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NEW YORK CITY-A week after word hit the street that a search is under way for a spot to build a second trading floor for the New York Stock Exchange, the exchange’s chairman, Richard Grasso, yesterday revealed that negotiations for a new Downtown facility are officially kaput.

An NYSE spokesman detailed the decision for GlobeSt.com, saying that in light of the city’s Sept. 11-induced decision to back down on its original deal with the exchange, plans for a new Downtown trading floor have been scrapped. The arrangement had included a $1 billion subsidy for a trading floor topped by a 900-foot office tower at 23 Wall St., across the street from the NYSE’s current headquarters.

Financial constraints and the current lack of enthusiasm for tall buildings put the $1.6-billion deal on shaky ground, the spokesman said. Talks bogged down earlier this year when Grasso nixed the office tower and Mayor Bloomberg asked the exchange to double its financial commitment to the project. Yesterday, Grasso pulled the plug on the entire deal.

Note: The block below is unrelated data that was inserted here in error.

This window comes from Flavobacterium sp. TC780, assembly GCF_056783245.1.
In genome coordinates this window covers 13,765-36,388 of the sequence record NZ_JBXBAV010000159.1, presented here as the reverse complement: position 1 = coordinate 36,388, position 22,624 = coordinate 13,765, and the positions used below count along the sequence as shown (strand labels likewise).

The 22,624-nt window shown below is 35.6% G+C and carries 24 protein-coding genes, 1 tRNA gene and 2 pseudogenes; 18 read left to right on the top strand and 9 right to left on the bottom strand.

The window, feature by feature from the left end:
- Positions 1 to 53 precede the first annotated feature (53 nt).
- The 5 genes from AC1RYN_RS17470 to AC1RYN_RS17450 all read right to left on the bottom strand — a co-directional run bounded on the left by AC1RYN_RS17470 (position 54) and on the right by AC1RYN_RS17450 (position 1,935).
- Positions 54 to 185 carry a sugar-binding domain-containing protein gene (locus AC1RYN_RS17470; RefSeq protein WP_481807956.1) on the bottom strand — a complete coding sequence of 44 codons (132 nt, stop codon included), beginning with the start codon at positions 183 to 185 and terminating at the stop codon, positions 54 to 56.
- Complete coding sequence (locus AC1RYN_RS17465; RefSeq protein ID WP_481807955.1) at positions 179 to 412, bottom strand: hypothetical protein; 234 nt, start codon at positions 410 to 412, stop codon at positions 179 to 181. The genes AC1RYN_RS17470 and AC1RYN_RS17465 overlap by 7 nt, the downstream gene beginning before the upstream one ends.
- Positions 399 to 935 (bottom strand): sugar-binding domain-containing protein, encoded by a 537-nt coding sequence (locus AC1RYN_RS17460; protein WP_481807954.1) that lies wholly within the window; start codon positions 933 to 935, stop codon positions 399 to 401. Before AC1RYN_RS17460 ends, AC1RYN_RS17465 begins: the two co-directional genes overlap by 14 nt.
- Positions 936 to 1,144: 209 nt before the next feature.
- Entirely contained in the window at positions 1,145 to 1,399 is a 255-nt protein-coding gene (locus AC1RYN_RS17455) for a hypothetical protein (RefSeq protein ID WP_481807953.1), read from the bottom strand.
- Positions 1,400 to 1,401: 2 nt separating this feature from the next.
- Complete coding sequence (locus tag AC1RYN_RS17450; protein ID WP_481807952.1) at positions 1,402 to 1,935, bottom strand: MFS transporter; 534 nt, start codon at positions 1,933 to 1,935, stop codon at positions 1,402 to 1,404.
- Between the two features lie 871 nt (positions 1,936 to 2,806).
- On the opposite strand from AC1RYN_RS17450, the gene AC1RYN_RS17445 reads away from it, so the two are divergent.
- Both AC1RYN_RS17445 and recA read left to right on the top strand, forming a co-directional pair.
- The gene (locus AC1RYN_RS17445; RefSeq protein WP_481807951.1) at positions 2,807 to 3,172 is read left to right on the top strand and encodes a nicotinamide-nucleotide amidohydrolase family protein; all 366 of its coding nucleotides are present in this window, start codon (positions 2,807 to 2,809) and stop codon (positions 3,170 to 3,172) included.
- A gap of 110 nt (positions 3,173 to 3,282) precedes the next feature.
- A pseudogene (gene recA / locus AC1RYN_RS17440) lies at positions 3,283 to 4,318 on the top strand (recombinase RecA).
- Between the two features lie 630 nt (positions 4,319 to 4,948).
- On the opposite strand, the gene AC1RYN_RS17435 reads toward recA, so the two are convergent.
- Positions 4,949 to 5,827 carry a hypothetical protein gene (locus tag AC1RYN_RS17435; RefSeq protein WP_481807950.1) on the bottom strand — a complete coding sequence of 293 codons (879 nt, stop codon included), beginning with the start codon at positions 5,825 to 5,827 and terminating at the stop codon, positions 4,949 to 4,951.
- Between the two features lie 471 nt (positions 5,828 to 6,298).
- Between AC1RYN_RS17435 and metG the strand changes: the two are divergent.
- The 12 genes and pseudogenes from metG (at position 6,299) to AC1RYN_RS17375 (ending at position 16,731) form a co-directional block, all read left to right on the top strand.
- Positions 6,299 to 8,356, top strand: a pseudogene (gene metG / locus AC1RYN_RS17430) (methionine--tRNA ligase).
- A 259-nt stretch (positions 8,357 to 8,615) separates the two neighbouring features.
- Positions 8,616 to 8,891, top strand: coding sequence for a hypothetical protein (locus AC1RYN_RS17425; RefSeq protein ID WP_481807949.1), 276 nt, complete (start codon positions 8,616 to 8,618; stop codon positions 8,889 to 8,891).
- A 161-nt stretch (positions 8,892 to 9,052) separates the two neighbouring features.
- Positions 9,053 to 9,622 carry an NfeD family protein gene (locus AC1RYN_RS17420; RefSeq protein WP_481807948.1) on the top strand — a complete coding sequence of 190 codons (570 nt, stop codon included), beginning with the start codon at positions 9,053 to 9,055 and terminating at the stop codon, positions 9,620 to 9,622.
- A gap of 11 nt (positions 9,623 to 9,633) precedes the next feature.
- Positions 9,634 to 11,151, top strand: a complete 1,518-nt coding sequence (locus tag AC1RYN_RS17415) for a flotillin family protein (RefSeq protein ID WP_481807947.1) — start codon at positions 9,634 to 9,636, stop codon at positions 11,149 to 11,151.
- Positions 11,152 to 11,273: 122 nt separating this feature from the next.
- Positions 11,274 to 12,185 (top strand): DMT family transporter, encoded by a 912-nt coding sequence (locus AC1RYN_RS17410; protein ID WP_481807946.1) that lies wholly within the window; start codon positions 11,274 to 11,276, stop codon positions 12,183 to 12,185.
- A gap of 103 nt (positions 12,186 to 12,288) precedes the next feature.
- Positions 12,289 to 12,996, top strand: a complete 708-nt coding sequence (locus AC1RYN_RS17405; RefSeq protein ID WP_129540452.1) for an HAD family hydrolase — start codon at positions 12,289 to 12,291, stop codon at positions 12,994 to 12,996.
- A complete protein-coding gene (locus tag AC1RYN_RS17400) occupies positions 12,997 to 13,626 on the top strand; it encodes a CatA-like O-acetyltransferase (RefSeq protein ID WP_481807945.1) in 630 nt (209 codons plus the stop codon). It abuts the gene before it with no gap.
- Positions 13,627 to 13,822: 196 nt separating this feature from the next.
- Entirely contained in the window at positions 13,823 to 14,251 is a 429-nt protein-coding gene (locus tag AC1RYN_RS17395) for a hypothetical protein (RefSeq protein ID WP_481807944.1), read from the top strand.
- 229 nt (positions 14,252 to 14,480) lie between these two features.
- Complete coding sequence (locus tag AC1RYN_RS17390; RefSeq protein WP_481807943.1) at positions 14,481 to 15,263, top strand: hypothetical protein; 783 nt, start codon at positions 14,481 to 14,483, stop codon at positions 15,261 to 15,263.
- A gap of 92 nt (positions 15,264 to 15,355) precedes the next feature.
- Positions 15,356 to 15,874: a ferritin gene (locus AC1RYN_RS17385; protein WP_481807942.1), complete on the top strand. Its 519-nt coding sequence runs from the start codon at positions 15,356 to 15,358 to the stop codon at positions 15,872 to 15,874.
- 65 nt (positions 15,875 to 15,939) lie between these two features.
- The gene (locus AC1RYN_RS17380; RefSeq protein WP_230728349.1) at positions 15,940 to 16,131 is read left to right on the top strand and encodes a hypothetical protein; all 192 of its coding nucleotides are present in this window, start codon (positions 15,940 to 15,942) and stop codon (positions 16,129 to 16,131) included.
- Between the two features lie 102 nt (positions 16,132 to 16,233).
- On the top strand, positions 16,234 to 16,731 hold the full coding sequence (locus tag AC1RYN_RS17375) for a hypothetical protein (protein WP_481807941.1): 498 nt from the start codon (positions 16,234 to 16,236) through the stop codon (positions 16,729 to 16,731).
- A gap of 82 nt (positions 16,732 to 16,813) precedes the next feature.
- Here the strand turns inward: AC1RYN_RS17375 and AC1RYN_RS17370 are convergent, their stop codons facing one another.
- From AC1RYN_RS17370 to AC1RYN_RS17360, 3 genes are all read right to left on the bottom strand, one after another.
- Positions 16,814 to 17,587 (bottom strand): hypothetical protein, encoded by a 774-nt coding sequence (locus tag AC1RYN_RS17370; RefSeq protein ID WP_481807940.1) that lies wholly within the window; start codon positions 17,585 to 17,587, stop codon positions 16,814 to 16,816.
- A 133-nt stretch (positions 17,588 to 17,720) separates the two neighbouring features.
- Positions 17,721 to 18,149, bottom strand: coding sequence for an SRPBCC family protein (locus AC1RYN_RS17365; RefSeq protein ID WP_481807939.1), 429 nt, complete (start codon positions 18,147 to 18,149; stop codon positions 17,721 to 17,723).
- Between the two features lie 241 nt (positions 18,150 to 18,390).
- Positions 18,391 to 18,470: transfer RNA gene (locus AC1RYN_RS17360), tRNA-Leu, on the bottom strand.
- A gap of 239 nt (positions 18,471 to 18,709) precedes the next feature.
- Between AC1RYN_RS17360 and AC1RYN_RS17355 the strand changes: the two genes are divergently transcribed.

That plan received considerable criticism from advocacy groups across the city since it first came to light. Opponents said too little public input and too much closed-door negotiating made the process suspect. In addition, many questioned the need for a new trading floor and protested the amount of the subsidy. Among the plan’s most vocal critics is Bettina Damiani, project director for watchdog group Good Jobs New York. “If, indeed, the deal has fallen apart because the Bloomberg administration has not budged on their last offer, then kudos to the mayor,” she tells GlobeSt.com.

But while the Downtown plan has been abandoned, a second trading floor is apparently a go, according to the spokesman, who says the exchange is committed to an “active/active” setup, in which physical trading occurs simultaneously in two locations.

No site has been selected and all five boroughs and Westchester are said to be in the running. The NYSE’s Downtown headquarters will remain in place, the spokesman notes.

Taking the second trading floor out of Lower Manhattan would benefit the exchange by virtue of the fact that it would run off of a separate power grid. Should power be disrupted in either location, trading would continue uninterrupted.

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